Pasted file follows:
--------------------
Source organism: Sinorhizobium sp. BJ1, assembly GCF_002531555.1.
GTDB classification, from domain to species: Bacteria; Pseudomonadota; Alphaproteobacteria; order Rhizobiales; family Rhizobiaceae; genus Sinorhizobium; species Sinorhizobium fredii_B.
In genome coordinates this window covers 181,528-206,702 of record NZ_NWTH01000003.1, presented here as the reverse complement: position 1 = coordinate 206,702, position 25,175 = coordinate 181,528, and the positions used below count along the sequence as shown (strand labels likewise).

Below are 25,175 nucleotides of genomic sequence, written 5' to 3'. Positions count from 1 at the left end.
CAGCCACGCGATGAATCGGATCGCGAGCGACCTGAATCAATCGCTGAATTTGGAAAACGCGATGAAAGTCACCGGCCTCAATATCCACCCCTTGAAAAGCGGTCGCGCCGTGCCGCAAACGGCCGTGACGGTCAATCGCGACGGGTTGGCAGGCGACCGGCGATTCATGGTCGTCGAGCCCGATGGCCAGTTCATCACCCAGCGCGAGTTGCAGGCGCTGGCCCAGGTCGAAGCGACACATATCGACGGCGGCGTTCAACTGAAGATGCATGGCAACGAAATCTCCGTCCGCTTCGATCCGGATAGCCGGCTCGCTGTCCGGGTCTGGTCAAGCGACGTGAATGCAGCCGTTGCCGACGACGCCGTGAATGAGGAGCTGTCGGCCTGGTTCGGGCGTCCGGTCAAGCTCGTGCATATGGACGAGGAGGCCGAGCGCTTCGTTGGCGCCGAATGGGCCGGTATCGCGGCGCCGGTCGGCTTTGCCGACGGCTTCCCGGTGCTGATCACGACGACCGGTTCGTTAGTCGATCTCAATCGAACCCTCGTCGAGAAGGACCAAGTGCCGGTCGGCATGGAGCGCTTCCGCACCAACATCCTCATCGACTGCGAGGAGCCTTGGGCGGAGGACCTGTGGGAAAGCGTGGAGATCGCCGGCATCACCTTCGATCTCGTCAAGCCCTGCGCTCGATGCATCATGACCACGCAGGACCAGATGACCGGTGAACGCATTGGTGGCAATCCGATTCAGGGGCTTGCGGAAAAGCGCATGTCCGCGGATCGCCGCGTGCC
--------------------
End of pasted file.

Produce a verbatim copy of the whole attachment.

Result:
Source organism: Sinorhizobium sp. BJ1, assembly GCF_002531555.1.
GTDB classification, from domain to species: Bacteria; Pseudomonadota; Alphaproteobacteria; order Rhizobiales; family Rhizobiaceae; genus Sinorhizobium; species Sinorhizobium fredii_B.
In genome coordinates this window covers 181,528-206,702 of record NZ_NWTH01000003.1, presented here as the reverse complement: position 1 = coordinate 206,702, position 25,175 = coordinate 181,528, and the positions used below count along the sequence as shown (strand labels likewise).

Below are 25,175 nucleotides of genomic sequence, written 5' to 3'. Positions count from 1 at the left end.
CAGCCACGCGATGAATCGGATCGCGAGCGACCTGAATCAATCGCTGAATTTGGAAAACGCGATGAAAGTCACCGGCCTCAATATCCACCCCTTGAAAAGCGGTCGCGCCGTGCCGCAAACGGCCGTGACGGTCAATCGCGACGGGTTGGCAGGCGACCGGCGATTCATGGTCGTCGAGCCCGATGGCCAGTTCATCACCCAGCGCGAGTTGCAGGCGCTGGCCCAGGTCGAAGCGACACATATCGACGGCGGCGTTCAACTGAAGATGCATGGCAACGAAATCTCCGTCCGCTTCGATCCGGATAGCCGGCTCGCTGTCCGGGTCTGGTCAAGCGACGTGAATGCAGCCGTTGCCGACGACGCCGTGAATGAGGAGCTGTCGGCCTGGTTCGGGCGTCCGGTCAAGCTCGTGCATATGGACGAGGAGGCCGAGCGCTTCGTTGGCGCCGAATGGGCCGGTATCGCGGCGCCGGTCGGCTTTGCCGACGGCTTCCCGGTGCTGATCACGACGACCGGTTCGTTAGTCGATCTCAATCGAACCCTCGTCGAGAAGGACCAAGTGCCGGTCGGCATGGAGCGCTTCCGCACCAACATCCTCATCGACTGCGAGGAGCCTTGGGCGGAGGACCTGTGGGAAAGCGTGGAGATCGCCGGCATCACCTTCGATCTCGTCAAGCCCTGCGCTCGATGCATCATGACCACGCAGGACCAGATGACCGGTGAACGCATTGGTGGCAATCCGATTCAGGGGCTTGCGGAAAAGCGCATGTCCGCGGATCGCCGCGTGCC